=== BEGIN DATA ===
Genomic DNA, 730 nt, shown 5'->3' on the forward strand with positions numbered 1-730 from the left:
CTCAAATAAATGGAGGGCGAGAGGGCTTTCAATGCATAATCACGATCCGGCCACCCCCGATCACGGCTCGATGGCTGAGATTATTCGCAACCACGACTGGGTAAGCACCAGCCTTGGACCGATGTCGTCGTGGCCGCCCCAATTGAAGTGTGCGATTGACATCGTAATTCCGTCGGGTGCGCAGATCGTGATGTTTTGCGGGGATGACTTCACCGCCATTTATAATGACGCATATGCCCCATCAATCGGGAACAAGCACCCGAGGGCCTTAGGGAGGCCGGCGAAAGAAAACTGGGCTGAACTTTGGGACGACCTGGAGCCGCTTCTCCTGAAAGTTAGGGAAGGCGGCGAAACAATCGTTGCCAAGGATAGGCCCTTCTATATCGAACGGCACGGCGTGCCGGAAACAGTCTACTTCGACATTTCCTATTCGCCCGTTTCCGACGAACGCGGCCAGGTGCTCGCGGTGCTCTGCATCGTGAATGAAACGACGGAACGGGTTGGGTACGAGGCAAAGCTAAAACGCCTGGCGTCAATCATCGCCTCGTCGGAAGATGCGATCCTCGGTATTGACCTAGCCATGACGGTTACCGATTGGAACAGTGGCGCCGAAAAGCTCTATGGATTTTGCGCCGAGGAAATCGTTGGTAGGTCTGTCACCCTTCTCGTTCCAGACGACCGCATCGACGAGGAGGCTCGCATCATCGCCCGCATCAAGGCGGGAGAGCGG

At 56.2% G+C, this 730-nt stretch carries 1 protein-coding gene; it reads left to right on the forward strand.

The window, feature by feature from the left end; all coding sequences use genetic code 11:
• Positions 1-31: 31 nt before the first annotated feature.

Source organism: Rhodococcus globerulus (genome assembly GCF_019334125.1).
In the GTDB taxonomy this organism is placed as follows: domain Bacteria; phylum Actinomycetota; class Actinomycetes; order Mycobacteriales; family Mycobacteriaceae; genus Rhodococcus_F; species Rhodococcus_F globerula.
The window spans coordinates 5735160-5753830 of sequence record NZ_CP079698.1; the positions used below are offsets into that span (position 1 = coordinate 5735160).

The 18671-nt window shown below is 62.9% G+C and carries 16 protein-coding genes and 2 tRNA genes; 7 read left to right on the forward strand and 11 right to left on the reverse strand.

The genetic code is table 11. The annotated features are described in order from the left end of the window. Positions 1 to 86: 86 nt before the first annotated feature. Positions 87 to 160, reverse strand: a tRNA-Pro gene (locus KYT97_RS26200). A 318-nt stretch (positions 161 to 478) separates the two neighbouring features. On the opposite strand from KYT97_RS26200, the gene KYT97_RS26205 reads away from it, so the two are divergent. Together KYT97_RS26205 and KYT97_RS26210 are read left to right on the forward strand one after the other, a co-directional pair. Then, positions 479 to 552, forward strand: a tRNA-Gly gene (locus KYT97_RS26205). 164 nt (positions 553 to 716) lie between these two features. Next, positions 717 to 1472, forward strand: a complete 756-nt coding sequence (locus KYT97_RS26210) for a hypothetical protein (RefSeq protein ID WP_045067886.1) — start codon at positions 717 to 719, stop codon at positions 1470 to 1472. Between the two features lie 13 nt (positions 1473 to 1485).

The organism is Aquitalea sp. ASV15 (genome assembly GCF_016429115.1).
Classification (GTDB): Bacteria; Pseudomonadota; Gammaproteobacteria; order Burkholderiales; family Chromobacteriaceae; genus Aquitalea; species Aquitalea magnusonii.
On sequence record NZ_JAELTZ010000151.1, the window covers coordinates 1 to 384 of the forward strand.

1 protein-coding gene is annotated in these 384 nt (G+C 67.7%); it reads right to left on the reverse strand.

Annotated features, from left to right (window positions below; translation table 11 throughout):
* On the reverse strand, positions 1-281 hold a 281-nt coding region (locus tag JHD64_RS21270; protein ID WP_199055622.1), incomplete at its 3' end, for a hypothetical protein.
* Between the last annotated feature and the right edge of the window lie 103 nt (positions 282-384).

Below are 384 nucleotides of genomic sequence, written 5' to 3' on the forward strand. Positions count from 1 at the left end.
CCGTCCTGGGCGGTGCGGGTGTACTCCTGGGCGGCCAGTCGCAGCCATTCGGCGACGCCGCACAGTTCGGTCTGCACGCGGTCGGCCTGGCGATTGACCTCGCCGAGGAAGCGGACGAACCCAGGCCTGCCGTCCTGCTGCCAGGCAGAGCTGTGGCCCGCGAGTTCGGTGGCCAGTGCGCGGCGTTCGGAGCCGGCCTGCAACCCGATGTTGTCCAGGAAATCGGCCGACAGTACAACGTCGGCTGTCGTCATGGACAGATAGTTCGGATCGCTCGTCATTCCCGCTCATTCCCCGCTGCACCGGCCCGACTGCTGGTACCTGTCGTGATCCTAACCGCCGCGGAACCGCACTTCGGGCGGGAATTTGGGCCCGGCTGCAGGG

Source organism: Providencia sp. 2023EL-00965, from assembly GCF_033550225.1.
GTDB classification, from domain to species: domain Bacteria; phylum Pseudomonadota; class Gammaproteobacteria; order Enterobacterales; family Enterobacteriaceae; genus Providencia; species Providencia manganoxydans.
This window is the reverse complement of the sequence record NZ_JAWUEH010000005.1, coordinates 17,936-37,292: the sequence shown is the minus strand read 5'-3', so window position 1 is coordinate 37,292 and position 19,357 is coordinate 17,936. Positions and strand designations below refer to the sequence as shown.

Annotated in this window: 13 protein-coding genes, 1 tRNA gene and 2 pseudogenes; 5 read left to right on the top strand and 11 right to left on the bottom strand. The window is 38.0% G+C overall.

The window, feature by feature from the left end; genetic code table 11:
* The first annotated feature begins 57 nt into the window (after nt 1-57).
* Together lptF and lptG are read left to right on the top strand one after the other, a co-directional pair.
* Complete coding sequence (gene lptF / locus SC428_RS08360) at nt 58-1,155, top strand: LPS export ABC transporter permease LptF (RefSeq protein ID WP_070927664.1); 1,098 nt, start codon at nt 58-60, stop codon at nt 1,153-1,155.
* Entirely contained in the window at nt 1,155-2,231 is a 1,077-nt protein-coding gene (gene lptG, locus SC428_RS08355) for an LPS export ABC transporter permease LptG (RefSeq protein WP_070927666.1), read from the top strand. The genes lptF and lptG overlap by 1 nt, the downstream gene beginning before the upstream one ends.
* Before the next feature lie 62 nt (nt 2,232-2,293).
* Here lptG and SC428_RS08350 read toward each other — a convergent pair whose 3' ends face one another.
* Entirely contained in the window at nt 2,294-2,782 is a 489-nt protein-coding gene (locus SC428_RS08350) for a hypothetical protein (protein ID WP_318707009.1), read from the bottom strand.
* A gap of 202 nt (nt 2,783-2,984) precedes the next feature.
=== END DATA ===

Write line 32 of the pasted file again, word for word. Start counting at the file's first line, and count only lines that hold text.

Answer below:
* A gap of 202 nt (nt 2,783-2,984) precedes the next feature.